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The Magic Cafe Forum Index » » The side walk shuffle » » Busking vs Street Magic? (8 Likes) Printer Friendly Version

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Devious
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I just read this entire thread....over several days of course...I feel dirty now! Say, where do I go for a refund of my time, for we are no closer to resolving this entire matter, but seriously thank you to the many individuals, who took the time to offer personal opinions on the matter.
Devious Deceptions
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The Mighty Fool
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You are most welcome Devious!

And to Woland, thanks for clearing up the origin of the 'circling the wagons' thing!

It HAS been a long, strange, and utterly futile journey hasnt it? Mabye there is no real answer, but hey, we're ALL here for magic right? To all you buskers out there, We street-mages promise not to poach on your pitches....just lay off the 'saying-we-dont-really-exist' thing huh?

Peace
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bobn3
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"No we DON'T simply walk right up to some random person & say "watch this!" (That's a good way to get punched in the mouth!) Usually, we find a good-looking 'mark', and follow along with their group, waiting for them to say or do something which we can play off of."

Is it just me, or doesn't this fit under the definition of "stalking?"

Bob Phillips
Nick Broad
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I, too, have just read this lengthy thread. It's always bad etiquette to join a conversation at the end, but unlike Donny, I think I have a frame of reference. Please excuse the following, as it's not intended as a discussion of what a true magician is, only what a true busker is. I will bring it back to OP's question on street magic by the end.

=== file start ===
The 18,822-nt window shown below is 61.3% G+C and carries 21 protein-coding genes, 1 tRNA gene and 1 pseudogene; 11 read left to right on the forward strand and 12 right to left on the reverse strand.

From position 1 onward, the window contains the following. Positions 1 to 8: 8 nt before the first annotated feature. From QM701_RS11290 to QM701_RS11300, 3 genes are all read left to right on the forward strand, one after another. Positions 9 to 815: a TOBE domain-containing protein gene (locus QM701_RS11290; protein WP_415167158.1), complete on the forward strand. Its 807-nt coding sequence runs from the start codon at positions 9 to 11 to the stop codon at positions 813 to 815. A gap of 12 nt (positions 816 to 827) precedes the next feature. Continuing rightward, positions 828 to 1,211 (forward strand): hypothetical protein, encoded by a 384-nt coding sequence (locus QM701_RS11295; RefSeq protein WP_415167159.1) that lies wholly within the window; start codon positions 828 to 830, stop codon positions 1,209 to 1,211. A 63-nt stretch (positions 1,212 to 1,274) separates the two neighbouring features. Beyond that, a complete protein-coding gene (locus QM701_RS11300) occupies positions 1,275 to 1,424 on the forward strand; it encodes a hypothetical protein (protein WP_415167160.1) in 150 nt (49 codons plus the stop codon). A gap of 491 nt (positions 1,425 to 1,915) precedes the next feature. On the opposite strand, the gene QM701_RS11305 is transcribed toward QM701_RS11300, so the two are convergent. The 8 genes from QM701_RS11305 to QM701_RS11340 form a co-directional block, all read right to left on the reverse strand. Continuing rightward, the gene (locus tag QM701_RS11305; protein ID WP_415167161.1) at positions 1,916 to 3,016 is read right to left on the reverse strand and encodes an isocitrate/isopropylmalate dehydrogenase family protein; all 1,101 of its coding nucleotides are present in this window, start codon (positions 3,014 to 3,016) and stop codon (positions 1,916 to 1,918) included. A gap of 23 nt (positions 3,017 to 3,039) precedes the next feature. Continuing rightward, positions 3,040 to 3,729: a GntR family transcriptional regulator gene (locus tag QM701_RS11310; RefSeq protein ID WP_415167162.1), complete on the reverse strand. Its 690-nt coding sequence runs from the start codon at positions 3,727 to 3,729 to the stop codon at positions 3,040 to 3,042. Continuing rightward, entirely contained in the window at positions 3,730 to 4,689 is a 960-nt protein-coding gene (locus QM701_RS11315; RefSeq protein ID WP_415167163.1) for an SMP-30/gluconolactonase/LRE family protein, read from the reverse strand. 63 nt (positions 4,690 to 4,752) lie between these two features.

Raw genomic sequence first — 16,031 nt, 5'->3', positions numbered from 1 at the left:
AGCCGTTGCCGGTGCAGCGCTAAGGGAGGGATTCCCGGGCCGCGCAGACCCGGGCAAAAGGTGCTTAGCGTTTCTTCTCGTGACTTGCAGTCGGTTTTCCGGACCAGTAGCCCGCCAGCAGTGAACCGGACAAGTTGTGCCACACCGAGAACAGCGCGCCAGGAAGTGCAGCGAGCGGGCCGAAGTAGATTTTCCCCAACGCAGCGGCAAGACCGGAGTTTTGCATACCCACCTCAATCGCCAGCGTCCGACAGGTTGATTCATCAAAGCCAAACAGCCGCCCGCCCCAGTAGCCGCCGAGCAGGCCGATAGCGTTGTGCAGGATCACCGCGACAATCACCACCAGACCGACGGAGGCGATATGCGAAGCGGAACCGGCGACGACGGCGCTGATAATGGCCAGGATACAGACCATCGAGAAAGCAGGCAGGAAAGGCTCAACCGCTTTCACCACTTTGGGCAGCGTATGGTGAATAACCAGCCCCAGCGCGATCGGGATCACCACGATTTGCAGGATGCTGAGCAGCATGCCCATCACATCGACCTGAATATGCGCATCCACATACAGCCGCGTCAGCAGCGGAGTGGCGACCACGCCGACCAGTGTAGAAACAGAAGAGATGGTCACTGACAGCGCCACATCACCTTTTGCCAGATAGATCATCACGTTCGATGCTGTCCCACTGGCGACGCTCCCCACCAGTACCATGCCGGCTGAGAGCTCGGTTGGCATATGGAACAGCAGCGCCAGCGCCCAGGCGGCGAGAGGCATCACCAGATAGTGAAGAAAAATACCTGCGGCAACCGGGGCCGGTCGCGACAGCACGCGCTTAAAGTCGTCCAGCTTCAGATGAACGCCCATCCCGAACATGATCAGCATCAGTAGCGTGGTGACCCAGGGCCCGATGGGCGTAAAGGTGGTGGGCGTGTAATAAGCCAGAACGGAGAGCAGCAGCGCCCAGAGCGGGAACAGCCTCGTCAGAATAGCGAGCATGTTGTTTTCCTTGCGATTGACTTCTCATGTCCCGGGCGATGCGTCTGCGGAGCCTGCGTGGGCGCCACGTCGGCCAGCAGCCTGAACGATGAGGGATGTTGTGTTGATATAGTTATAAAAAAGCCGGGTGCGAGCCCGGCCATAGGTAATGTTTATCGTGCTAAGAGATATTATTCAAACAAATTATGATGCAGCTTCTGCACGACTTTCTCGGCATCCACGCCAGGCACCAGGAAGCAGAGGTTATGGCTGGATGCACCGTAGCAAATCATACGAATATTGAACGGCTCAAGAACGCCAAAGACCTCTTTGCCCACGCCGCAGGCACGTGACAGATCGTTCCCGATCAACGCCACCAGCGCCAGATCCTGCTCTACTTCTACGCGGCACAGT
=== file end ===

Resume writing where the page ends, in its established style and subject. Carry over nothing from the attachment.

My frame of reference: I've studied busking all over the world for the last 8 months. 35 cities on 5 continents, to be precise. And I see two main distinctions.

The first is the Covent Garden distinction. Eddie Izzard and the other old-timers decided that they would like to differentiate the art that they produce from that of common buskers, and therefore came up with the term "Street Performer": an attempt to bring focus to the theatrical, staged and highly "professional" nature of their acts. This is because the term "busker" is synonymous with the term "beggar" (albeit a glorified beggar) in the eyes of much of the populace.

The second is the beggar VS busker distinction, and after a lot of reading and searching and interviewing on the subject, I'm still not sure where that line is. However, in my more idealistic moments I see "buskers" as those who accept voluntary donations, and "beggars" as those who actively solicit them. This does not mean that street performers who remind the public during a show that they live off of donations are begging — not unless they follow the people in their crowd who fail to tip.

When wondering whether a busker is actually a beggar, the line between class, dress, technique, skill, passion, training, etc, is so vague that I don't think it's worth going into. For if a beggar realises that he can make more money by banging a drum, and yet does it with such charisma as to entertain their audience, then yes, he is a busker (in my head).

Bringing this back to the street magic VS busker debate.

I've only experienced the magicians who perform on the streets behind tables or in the "Step right up!" format, not the guerrillas. However, I assume that when an incognito street magician does perform for a "mark", they do solicit the donation at the end, instead of just standing there to see whether their mark gets the point. In that sense, they are not buskers.

However, they are just one act in a long line of busking that goes back millennia. The Bauls in India appear in the Vedas thousands of years ago, and some form of street entertainment has existed in every culture since the beginning of history. It's a global, ubiquitous and a fantastic part of the world's still-running traditions.

My point: I think a more useful debate is not "pure" vs "car salesman" magic debate, but to agree on etiquettes of busking when performing magic. Like, "don't force your mark to give you a dollar after the show", or "explain that you are a street magician after the first trick, and only continue if asked to". Something like that.

I personally don't see a problem with the guerrilla method. I think I'd enjoy it!
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The Mighty Fool
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What a thoughtful, deep post!